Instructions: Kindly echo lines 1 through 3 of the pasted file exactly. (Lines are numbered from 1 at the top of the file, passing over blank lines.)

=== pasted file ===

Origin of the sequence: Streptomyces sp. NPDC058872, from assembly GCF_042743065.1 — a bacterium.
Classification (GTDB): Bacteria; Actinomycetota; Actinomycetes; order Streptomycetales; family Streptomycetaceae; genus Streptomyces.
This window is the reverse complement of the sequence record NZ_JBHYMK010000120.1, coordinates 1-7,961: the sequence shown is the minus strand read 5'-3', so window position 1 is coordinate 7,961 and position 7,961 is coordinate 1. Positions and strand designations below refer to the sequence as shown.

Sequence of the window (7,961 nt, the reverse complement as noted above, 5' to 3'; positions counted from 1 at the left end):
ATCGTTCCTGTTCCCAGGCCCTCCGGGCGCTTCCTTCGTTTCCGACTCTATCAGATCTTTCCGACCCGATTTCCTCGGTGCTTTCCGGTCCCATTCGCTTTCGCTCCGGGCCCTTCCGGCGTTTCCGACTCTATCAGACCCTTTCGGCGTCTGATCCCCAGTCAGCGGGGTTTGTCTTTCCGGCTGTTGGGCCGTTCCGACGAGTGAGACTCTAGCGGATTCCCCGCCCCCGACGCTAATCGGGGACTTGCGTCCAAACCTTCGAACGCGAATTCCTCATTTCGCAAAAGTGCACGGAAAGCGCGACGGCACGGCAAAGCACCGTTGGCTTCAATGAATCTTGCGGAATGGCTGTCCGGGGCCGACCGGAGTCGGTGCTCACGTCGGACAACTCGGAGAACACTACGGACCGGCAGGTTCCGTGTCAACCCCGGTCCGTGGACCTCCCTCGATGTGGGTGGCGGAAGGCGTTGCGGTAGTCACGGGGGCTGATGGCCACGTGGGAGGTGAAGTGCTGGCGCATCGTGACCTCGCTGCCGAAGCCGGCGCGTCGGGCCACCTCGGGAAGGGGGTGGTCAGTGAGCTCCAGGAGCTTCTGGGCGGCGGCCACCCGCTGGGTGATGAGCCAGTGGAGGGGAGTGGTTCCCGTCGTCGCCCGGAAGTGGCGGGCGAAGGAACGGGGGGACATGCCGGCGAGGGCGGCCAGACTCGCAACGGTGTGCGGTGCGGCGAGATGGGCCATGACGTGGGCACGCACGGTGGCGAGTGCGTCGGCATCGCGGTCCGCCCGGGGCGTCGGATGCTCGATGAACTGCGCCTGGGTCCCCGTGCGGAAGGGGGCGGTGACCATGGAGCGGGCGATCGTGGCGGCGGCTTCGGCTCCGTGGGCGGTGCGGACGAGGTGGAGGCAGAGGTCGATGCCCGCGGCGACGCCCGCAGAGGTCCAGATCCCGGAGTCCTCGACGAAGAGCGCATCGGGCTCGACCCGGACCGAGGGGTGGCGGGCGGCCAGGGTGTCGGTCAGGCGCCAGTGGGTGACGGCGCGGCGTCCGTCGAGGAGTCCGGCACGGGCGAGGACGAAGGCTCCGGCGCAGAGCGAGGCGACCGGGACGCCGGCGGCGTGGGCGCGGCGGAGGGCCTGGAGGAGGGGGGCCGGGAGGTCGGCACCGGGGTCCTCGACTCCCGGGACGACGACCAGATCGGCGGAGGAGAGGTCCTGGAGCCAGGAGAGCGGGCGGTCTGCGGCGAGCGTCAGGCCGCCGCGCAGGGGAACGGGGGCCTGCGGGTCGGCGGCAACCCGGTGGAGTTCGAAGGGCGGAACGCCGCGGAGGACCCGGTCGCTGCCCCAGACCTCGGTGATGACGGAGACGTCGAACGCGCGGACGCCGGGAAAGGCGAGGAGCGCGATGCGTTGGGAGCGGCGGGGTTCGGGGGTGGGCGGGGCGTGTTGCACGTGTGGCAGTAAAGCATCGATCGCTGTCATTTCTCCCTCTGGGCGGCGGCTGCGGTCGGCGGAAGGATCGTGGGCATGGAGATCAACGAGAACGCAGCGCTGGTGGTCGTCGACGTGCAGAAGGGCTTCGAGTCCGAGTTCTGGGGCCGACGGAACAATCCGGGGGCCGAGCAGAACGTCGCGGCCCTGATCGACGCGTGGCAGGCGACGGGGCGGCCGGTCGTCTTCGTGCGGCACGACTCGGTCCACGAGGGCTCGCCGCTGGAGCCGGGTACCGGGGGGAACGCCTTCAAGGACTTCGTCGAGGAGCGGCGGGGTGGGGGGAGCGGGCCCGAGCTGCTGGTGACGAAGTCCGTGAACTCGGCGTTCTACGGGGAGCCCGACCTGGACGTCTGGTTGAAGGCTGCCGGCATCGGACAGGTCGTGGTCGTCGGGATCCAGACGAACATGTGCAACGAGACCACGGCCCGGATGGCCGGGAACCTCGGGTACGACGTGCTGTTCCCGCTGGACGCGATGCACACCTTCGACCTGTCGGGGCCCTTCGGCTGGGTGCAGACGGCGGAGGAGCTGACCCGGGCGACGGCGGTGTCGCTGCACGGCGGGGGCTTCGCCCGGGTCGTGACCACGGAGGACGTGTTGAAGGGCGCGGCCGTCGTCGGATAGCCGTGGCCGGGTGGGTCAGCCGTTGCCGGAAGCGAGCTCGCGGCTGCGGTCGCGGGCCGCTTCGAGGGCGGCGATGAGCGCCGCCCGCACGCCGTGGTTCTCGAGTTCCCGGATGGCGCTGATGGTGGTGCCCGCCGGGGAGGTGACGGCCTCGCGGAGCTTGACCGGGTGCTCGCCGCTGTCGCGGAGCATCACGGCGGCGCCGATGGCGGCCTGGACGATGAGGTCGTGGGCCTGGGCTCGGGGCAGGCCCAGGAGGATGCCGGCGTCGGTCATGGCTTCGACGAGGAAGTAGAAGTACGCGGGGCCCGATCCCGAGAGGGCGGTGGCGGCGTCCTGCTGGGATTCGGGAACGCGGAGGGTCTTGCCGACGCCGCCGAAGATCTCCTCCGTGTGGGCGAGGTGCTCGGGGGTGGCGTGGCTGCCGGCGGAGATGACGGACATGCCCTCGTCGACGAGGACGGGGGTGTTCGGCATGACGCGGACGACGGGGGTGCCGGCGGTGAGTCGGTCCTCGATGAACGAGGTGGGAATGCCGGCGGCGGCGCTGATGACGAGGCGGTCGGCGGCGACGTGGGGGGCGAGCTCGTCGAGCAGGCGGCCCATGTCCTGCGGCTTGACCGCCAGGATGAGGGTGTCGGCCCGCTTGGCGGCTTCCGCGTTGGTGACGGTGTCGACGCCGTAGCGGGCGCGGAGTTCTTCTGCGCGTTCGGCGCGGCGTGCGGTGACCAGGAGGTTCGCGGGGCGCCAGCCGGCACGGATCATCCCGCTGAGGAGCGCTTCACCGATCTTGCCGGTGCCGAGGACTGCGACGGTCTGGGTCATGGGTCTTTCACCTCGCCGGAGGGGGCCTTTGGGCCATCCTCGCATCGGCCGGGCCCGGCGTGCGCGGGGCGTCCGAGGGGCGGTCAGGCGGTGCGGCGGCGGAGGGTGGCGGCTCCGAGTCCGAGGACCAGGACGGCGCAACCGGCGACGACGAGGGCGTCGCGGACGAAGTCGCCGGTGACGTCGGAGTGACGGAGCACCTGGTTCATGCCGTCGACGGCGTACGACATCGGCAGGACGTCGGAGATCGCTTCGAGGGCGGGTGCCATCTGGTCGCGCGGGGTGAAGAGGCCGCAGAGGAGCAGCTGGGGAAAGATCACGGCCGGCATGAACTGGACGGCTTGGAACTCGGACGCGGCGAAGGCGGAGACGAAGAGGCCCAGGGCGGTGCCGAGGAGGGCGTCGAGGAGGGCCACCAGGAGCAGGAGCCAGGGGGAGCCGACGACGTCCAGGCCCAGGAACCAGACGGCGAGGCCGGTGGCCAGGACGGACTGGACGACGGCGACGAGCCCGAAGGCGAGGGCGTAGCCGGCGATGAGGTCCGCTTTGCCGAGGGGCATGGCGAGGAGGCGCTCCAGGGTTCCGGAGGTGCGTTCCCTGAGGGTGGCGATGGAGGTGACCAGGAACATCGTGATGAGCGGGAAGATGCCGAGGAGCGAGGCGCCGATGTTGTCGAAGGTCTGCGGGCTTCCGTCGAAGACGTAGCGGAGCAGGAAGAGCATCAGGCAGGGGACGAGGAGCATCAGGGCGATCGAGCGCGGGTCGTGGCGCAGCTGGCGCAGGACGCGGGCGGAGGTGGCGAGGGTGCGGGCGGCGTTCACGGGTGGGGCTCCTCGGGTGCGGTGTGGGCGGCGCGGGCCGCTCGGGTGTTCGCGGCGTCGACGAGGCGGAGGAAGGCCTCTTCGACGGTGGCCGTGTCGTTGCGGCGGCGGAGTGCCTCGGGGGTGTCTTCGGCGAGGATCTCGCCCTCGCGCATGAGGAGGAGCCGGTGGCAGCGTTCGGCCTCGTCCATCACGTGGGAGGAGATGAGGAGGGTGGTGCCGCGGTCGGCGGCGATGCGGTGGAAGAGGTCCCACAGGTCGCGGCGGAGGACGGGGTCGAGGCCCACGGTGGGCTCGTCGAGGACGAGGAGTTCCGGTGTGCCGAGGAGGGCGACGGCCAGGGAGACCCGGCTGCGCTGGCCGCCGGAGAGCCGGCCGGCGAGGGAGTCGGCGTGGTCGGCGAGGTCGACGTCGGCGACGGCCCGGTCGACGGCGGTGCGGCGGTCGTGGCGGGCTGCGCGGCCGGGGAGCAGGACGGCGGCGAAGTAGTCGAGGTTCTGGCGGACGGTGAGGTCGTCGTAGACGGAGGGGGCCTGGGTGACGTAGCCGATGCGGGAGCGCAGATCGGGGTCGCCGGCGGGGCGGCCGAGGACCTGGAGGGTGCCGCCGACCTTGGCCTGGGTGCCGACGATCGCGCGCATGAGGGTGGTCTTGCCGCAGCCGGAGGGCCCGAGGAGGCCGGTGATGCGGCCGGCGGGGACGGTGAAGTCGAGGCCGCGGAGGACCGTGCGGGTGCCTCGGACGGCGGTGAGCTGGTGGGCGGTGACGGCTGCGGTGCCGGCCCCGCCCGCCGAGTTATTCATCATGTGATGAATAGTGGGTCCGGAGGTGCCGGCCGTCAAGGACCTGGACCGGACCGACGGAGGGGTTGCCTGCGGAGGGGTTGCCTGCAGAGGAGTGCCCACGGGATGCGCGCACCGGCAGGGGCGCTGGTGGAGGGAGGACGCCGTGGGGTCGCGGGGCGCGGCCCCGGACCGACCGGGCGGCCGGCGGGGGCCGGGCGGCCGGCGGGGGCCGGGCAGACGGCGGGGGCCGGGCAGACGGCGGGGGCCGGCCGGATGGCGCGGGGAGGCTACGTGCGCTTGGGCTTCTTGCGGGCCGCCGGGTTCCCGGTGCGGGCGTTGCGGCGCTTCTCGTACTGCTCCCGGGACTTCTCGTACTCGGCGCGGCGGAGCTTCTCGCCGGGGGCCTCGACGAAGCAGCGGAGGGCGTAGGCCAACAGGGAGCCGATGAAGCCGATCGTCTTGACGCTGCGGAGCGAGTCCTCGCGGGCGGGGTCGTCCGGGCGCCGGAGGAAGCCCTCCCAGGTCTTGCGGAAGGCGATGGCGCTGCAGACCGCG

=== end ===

Origin of the sequence: Streptomyces sp. NPDC058872, from assembly GCF_042743065.1 — a bacterium.
Classification (GTDB): Bacteria; Actinomycetota; Actinomycetes; order Streptomycetales; family Streptomycetaceae; genus Streptomyces.
This window is the reverse complement of the sequence record NZ_JBHYMK010000120.1, coordinates 1-7,961: the sequence shown is the minus strand read 5'-3', so window position 1 is coordinate 7,961 and position 7,961 is coordinate 1. Positions and strand designations below refer to the sequence as shown.